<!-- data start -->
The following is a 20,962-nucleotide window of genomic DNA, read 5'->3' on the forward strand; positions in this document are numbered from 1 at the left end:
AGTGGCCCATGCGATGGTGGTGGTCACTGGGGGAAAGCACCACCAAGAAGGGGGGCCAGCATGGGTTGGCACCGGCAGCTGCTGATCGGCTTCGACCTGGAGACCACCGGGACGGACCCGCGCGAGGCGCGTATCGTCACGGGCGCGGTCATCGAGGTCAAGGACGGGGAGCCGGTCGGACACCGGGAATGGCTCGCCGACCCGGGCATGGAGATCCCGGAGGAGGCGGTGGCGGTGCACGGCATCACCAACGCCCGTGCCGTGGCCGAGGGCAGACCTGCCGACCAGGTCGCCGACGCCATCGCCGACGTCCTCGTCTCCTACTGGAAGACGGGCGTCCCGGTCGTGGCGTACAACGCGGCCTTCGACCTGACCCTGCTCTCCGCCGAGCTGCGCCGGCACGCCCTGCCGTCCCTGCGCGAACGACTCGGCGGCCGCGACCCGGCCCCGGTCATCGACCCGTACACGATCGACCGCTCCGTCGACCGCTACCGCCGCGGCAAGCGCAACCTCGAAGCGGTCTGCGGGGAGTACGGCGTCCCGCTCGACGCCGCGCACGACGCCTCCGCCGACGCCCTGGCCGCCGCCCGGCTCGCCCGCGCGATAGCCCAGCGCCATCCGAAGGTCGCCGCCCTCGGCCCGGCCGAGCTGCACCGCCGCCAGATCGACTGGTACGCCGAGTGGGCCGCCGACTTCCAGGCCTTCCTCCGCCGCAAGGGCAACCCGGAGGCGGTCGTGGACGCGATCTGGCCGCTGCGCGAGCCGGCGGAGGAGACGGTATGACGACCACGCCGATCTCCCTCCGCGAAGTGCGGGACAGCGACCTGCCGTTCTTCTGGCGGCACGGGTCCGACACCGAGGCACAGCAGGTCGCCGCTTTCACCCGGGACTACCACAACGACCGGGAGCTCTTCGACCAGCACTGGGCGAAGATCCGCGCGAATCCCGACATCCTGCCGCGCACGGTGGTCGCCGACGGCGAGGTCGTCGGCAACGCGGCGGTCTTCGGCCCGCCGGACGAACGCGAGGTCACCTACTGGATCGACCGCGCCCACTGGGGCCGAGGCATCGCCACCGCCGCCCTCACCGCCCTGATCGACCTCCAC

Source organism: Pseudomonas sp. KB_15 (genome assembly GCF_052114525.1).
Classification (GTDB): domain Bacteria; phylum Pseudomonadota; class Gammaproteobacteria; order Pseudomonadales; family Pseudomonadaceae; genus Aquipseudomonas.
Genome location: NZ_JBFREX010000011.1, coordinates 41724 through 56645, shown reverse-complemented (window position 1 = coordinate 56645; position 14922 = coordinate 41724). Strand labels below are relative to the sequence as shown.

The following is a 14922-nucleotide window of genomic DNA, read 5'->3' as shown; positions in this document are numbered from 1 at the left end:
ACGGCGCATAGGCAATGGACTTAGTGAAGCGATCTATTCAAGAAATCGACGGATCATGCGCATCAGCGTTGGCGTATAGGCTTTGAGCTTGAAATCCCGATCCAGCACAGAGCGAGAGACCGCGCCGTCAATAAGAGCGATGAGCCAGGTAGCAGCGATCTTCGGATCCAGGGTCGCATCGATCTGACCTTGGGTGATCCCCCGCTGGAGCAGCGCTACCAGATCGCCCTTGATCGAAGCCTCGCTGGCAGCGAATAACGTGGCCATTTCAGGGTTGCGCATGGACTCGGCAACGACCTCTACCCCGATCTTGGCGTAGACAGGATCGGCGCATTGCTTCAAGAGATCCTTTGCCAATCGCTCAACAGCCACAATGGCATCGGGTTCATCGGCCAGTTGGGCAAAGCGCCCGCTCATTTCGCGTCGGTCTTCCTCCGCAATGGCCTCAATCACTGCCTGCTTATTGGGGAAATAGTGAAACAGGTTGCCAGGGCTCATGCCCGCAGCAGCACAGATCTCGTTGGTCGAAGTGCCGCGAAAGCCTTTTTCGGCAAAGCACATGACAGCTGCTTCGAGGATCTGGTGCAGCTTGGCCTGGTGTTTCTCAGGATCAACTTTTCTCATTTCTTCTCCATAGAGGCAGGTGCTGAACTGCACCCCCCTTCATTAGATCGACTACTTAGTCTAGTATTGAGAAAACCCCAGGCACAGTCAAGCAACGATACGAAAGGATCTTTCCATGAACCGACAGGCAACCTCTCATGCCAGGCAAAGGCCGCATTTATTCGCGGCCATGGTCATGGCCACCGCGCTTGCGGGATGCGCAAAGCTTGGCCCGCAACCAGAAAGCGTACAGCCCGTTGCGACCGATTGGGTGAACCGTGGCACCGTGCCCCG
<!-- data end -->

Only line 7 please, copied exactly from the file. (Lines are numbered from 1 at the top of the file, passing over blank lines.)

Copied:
ACGGCGCATAGGCAATGGACTTAGTGAAGCGATCTATTCAAGAAATCGACGGATCATGCGCATCAGCGTTGGCGTATAGGCTTTGAGCTTGAAATCCCGATCCAGCACAGAGCGAGAGACCGCGCCGTCAATAAGAGCGATGAGCCAGGTAGCAGCGATCTTCGGATCCAGGGTCGCATCGATCTGACCTTGGGTGATCCCCCGCTGGAGCAGCGCTACCAGATCGCCCTTGATCGAAGCCTCGCTGGCAGCGAATAACGTGGCCATTTCAGGGTTGCGCATGGACTCGGCAACGACCTCTACCCCGATCTTGGCGTAGACAGGATCGGCGCATTGCTTCAAGAGATCCTTTGCCAATCGCTCAACAGCCACAATGGCATCGGGTTCATCGGCCAGTTGGGCAAAGCGCCCGCTCATTTCGCGTCGGTCTTCCTCCGCAATGGCCTCAATCACTGCCTGCTTATTGGGGAAATAGTGAAACAGGTTGCCAGGGCTCATGCCCGCAGCAGCACAGATCTCGTTGGTCGAAGTGCCGCGAAAGCCTTTTTCGGCAAAGCACATGACAGCTGCTTCGAGGATCTGGTGCAGCTTGGCCTGGTGTTTCTCAGGATCAACTTTTCTCATTTCTTCTCCATAGAGGCAGGTGCTGAACTGCACCCCCCTTCATTAGATCGACTACTTAGTCTAGTATTGAGAAAACCCCAGGCACAGTCAAGCAACGATACGAAAGGATCTTTCCATGAACCGACAGGCAACCTCTCATGCCAGGCAAAGGCCGCATTTATTCGCGGCCATGGTCATGGCCACCGCGCTTGCGGGATGCGCAAAGCTTGGCCCGCAACCAGAAAGCGTACAGCCCGTTGCGACCGATTGGGTGAACCGTGGCACCGTGCCCCG